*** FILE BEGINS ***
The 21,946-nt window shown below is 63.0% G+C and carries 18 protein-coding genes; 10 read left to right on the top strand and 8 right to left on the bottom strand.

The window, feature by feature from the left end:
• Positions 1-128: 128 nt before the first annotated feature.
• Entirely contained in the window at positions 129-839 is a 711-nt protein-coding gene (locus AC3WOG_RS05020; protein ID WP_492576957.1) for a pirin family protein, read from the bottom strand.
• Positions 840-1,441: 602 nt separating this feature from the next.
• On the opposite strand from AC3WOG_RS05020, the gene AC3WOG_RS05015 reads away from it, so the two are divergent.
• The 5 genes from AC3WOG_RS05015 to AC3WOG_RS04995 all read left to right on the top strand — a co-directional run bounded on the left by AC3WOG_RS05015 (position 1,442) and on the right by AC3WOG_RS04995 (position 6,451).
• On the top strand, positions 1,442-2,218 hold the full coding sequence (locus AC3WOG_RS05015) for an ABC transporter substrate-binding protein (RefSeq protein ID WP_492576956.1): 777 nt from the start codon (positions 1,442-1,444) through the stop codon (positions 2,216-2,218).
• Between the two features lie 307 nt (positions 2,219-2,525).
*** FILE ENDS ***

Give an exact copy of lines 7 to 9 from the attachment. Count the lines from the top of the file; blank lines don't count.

• The 5 genes from AC3WOG_RS05015 to AC3WOG_RS04995 all read left to right on the top strand — a co-directional run bounded on the left by AC3WOG_RS05015 (position 1,442) and on the right by AC3WOG_RS04995 (position 6,451).
• On the top strand, positions 1,442-2,218 hold the full coding sequence (locus AC3WOG_RS05015) for an ABC transporter substrate-binding protein (RefSeq protein ID WP_492576956.1): 777 nt from the start codon (positions 1,442-1,444) through the stop codon (positions 2,216-2,218).
• Between the two features lie 307 nt (positions 2,219-2,525).